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Exxon Sees Higher Oil Prices Raising Upstream Earnings

ExxonMobil expects its upstream earnings to be up to $700 million higher for the second quarter compared to the first quarter of the year, due to higher liquids prices, the U.S. supermajor said on Monday in a preview of its Q2 results.

While the change in liquids prices could result in up to $700 million additional upstream earnings, the decline in natural gas prices is expected to reduce these earnings by between $300 million and $700 million compared to the first quarter.

Exxon, set to report Q2 earnings on August 2, will be reporting its first earnings since closing the $60-billion acquisition of Pioneer Natural Resources, which made it the biggest producer in the top U.S. shale basin, the Permian.

The upstream earnings considerations above exclude Pioneer-related impacts.

The change in industry margins in the second quarter are expected to result in between $1.1 billion and $1.5 billion lower earnings in the energy products segment, Exxon’s filing with the SEC showed today. Part of these could be offset by the change in timing effects, which could add between $500 million and $900 million to the earnings of the energy products segment.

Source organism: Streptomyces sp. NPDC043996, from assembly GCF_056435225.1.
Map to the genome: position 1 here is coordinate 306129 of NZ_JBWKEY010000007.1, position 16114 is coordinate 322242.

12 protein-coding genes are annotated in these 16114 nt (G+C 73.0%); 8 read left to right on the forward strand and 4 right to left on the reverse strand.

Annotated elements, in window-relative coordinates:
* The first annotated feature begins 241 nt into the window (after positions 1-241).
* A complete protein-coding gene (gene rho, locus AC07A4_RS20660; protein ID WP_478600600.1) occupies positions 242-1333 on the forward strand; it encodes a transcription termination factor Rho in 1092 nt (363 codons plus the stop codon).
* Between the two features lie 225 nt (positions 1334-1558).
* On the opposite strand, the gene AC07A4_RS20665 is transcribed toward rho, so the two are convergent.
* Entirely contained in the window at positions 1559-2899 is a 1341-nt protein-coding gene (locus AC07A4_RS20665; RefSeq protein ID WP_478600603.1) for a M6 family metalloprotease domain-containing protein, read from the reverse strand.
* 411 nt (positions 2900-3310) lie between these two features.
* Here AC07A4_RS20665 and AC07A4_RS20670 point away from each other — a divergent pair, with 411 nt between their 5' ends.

For the first quarter of 2024, Exxon booked $8.2 billion in total earnings, including $5.7 billion in the upstream division.

However, the supermajor’s $8.2 billion earnings were lower than consensus estimates, due to declining natural gas prices and refining margins and non-cash adjustments. Exxon’s first-quarter earnings of $8.2 billion were down from $11.4 billion for the first quarter of 2023. Earnings per share were $2.06 for the first quarter of 2024, down from $2.79 for the same period last year, and below the analyst consensus forecast of $2.19.

The yearly decline in earnings was the result of industry refining margins and natural gas prices coming down from last year’s highs to trade within the ten-year historical range, Exxon said at the time.

Strong production growth in Exxon’s Guyana assets only partially offset lower natural gas realizations in the upstream and weaker industry refining margins and unfavorable timing effects in the downstream.

By Charles Kennedy for Oilprice.com

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